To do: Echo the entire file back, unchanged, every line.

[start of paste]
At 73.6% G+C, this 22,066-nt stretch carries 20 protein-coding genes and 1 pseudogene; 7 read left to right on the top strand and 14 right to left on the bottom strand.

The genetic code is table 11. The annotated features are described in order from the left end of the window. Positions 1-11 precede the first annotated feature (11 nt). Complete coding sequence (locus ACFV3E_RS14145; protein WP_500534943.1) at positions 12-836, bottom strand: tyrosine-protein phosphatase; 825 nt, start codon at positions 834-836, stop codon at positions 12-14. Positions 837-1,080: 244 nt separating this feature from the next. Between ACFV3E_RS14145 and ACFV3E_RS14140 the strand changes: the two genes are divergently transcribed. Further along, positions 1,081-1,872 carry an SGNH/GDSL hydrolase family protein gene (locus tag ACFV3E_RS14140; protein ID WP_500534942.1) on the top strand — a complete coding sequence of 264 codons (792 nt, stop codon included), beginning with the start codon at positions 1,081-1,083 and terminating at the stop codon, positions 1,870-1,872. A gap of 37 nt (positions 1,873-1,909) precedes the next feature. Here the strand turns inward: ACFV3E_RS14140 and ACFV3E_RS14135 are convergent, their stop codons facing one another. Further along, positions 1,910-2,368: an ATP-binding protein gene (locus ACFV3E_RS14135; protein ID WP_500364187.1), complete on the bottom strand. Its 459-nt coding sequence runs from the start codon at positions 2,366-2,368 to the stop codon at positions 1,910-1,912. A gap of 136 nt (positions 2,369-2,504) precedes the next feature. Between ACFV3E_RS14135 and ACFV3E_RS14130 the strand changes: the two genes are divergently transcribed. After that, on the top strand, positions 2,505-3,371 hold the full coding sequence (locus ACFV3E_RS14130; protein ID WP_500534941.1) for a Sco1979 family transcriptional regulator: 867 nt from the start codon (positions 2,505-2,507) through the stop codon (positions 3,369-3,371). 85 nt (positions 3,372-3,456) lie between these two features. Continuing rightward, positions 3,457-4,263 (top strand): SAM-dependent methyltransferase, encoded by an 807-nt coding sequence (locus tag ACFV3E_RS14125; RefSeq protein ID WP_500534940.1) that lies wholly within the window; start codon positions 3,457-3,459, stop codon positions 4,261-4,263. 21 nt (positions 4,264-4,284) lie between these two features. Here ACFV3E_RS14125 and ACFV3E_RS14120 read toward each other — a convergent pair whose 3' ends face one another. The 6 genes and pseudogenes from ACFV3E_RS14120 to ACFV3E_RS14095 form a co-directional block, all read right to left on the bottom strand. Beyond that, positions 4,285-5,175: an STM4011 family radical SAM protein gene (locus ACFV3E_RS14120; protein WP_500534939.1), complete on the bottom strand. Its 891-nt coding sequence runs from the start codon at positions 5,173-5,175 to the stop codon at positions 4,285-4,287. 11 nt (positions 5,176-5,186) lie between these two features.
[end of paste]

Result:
At 73.6% G+C, this 22,066-nt stretch carries 20 protein-coding genes and 1 pseudogene; 7 read left to right on the top strand and 14 right to left on the bottom strand.

The genetic code is table 11. The annotated features are described in order from the left end of the window. Positions 1-11 precede the first annotated feature (11 nt). Complete coding sequence (locus ACFV3E_RS14145; protein WP_500534943.1) at positions 12-836, bottom strand: tyrosine-protein phosphatase; 825 nt, start codon at positions 834-836, stop codon at positions 12-14. Positions 837-1,080: 244 nt separating this feature from the next. Between ACFV3E_RS14145 and ACFV3E_RS14140 the strand changes: the two genes are divergently transcribed. Further along, positions 1,081-1,872 carry an SGNH/GDSL hydrolase family protein gene (locus tag ACFV3E_RS14140; protein ID WP_500534942.1) on the top strand — a complete coding sequence of 264 codons (792 nt, stop codon included), beginning with the start codon at positions 1,081-1,083 and terminating at the stop codon, positions 1,870-1,872. A gap of 37 nt (positions 1,873-1,909) precedes the next feature. Here the strand turns inward: ACFV3E_RS14140 and ACFV3E_RS14135 are convergent, their stop codons facing one another. Further along, positions 1,910-2,368: an ATP-binding protein gene (locus ACFV3E_RS14135; protein ID WP_500364187.1), complete on the bottom strand. Its 459-nt coding sequence runs from the start codon at positions 2,366-2,368 to the stop codon at positions 1,910-1,912. A gap of 136 nt (positions 2,369-2,504) precedes the next feature. Between ACFV3E_RS14135 and ACFV3E_RS14130 the strand changes: the two genes are divergently transcribed. After that, on the top strand, positions 2,505-3,371 hold the full coding sequence (locus ACFV3E_RS14130; protein ID WP_500534941.1) for a Sco1979 family transcriptional regulator: 867 nt from the start codon (positions 2,505-2,507) through the stop codon (positions 3,369-3,371). 85 nt (positions 3,372-3,456) lie between these two features. Continuing rightward, positions 3,457-4,263 (top strand): SAM-dependent methyltransferase, encoded by an 807-nt coding sequence (locus tag ACFV3E_RS14125; RefSeq protein ID WP_500534940.1) that lies wholly within the window; start codon positions 3,457-3,459, stop codon positions 4,261-4,263. 21 nt (positions 4,264-4,284) lie between these two features. Here ACFV3E_RS14125 and ACFV3E_RS14120 read toward each other — a convergent pair whose 3' ends face one another. The 6 genes and pseudogenes from ACFV3E_RS14120 to ACFV3E_RS14095 form a co-directional block, all read right to left on the bottom strand. Beyond that, positions 4,285-5,175: an STM4011 family radical SAM protein gene (locus ACFV3E_RS14120; protein WP_500534939.1), complete on the bottom strand. Its 891-nt coding sequence runs from the start codon at positions 5,173-5,175 to the stop codon at positions 4,285-4,287. 11 nt (positions 5,176-5,186) lie between these two features.